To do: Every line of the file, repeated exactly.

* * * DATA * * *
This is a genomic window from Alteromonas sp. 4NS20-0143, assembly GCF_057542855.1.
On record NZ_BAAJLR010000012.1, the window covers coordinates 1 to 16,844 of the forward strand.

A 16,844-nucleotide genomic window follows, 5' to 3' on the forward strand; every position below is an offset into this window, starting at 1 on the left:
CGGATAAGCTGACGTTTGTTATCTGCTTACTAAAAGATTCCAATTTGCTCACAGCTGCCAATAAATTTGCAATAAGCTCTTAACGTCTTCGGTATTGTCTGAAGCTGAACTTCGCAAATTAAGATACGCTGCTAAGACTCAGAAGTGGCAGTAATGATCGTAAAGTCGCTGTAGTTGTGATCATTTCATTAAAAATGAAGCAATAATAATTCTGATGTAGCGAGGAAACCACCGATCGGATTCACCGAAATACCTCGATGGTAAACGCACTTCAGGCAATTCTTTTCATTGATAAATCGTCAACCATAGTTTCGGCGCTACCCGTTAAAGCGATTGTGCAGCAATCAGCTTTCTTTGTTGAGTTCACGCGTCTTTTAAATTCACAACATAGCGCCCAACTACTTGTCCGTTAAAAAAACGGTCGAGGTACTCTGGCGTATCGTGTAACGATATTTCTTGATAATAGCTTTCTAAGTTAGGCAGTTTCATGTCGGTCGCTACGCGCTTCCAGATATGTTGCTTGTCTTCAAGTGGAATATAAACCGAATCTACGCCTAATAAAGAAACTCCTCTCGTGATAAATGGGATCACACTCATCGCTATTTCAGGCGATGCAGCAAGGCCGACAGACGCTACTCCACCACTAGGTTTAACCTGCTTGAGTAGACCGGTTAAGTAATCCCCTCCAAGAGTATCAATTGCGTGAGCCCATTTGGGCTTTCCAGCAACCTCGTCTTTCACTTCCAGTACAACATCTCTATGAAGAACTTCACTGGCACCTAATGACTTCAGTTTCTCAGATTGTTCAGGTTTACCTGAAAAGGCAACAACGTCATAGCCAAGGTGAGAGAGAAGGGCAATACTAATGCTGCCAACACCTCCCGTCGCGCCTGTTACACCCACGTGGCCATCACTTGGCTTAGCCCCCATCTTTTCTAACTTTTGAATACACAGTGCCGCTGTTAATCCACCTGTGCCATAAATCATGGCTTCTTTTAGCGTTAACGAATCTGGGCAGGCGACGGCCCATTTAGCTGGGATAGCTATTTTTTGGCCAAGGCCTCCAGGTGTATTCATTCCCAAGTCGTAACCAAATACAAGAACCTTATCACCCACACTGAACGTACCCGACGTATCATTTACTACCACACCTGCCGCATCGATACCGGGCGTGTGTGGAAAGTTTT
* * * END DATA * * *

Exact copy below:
This is a genomic window from Alteromonas sp. 4NS20-0143, assembly GCF_057542855.1.
On record NZ_BAAJLR010000012.1, the window covers coordinates 1 to 16,844 of the forward strand.

A 16,844-nucleotide genomic window follows, 5' to 3' on the forward strand; every position below is an offset into this window, starting at 1 on the left:
CGGATAAGCTGACGTTTGTTATCTGCTTACTAAAAGATTCCAATTTGCTCACAGCTGCCAATAAATTTGCAATAAGCTCTTAACGTCTTCGGTATTGTCTGAAGCTGAACTTCGCAAATTAAGATACGCTGCTAAGACTCAGAAGTGGCAGTAATGATCGTAAAGTCGCTGTAGTTGTGATCATTTCATTAAAAATGAAGCAATAATAATTCTGATGTAGCGAGGAAACCACCGATCGGATTCACCGAAATACCTCGATGGTAAACGCACTTCAGGCAATTCTTTTCATTGATAAATCGTCAACCATAGTTTCGGCGCTACCCGTTAAAGCGATTGTGCAGCAATCAGCTTTCTTTGTTGAGTTCACGCGTCTTTTAAATTCACAACATAGCGCCCAACTACTTGTCCGTTAAAAAAACGGTCGAGGTACTCTGGCGTATCGTGTAACGATATTTCTTGATAATAGCTTTCTAAGTTAGGCAGTTTCATGTCGGTCGCTACGCGCTTCCAGATATGTTGCTTGTCTTCAAGTGGAATATAAACCGAATCTACGCCTAATAAAGAAACTCCTCTCGTGATAAATGGGATCACACTCATCGCTATTTCAGGCGATGCAGCAAGGCCGACAGACGCTACTCCACCACTAGGTTTAACCTGCTTGAGTAGACCGGTTAAGTAATCCCCTCCAAGAGTATCAATTGCGTGAGCCCATTTGGGCTTTCCAGCAACCTCGTCTTTCACTTCCAGTACAACATCTCTATGAAGAACTTCACTGGCACCTAATGACTTCAGTTTCTCAGATTGTTCAGGTTTACCTGAAAAGGCAACAACGTCATAGCCAAGGTGAGAGAGAAGGGCAATACTAATGCTGCCAACACCTCCCGTCGCGCCTGTTACACCCACGTGGCCATCACTTGGCTTAGCCCCCATCTTTTCTAACTTTTGAATACACAGTGCCGCTGTTAATCCACCTGTGCCATAAATCATGGCTTCTTTTAGCGTTAACGAATCTGGGCAGGCGACGGCCCATTTAGCTGGGATAGCTATTTTTTGGCCAAGGCCTCCAGGTGTATTCATTCCCAAGTCGTAACCAAATACAAGAACCTTATCACCCACACTGAACGTACCCGACGTATCATTTACTACCACACCTGCCGCATCGATACCGGGCGTGTGTGGAAAGTTTT